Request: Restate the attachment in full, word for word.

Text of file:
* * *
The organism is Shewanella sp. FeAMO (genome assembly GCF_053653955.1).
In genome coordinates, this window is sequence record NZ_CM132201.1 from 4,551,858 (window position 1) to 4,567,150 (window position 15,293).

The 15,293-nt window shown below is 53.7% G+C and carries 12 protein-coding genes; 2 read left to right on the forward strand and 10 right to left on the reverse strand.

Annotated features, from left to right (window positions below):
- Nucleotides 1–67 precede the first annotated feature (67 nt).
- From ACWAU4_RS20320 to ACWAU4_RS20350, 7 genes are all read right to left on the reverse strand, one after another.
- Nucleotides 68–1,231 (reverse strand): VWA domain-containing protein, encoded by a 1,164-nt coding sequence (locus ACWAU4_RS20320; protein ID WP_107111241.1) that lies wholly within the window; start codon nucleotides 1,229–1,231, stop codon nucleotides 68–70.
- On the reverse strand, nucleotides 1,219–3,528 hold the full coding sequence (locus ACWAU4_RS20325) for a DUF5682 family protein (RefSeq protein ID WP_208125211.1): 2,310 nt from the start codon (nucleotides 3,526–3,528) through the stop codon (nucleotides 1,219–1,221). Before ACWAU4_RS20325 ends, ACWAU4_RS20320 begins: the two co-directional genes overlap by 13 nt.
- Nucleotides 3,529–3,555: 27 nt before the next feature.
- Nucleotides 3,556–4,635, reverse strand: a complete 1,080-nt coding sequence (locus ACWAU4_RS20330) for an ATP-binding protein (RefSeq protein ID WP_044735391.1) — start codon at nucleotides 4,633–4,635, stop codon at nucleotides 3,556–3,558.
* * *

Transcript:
The organism is Shewanella sp. FeAMO (genome assembly GCF_053653955.1).
In genome coordinates, this window is sequence record NZ_CM132201.1 from 4,551,858 (window position 1) to 4,567,150 (window position 15,293).

The 15,293-nt window shown below is 53.7% G+C and carries 12 protein-coding genes; 2 read left to right on the forward strand and 10 right to left on the reverse strand.

Annotated features, from left to right (window positions below):
- Nucleotides 1–67 precede the first annotated feature (67 nt).
- From ACWAU4_RS20320 to ACWAU4_RS20350, 7 genes are all read right to left on the reverse strand, one after another.
- Nucleotides 68–1,231 (reverse strand): VWA domain-containing protein, encoded by a 1,164-nt coding sequence (locus ACWAU4_RS20320; protein ID WP_107111241.1) that lies wholly within the window; start codon nucleotides 1,229–1,231, stop codon nucleotides 68–70.
- On the reverse strand, nucleotides 1,219–3,528 hold the full coding sequence (locus ACWAU4_RS20325) for a DUF5682 family protein (RefSeq protein ID WP_208125211.1): 2,310 nt from the start codon (nucleotides 3,526–3,528) through the stop codon (nucleotides 1,219–1,221). Before ACWAU4_RS20325 ends, ACWAU4_RS20320 begins: the two co-directional genes overlap by 13 nt.
- Nucleotides 3,529–3,555: 27 nt before the next feature.
- Nucleotides 3,556–4,635, reverse strand: a complete 1,080-nt coding sequence (locus ACWAU4_RS20330) for an ATP-binding protein (RefSeq protein ID WP_044735391.1) — start codon at nucleotides 4,633–4,635, stop codon at nucleotides 3,556–3,558.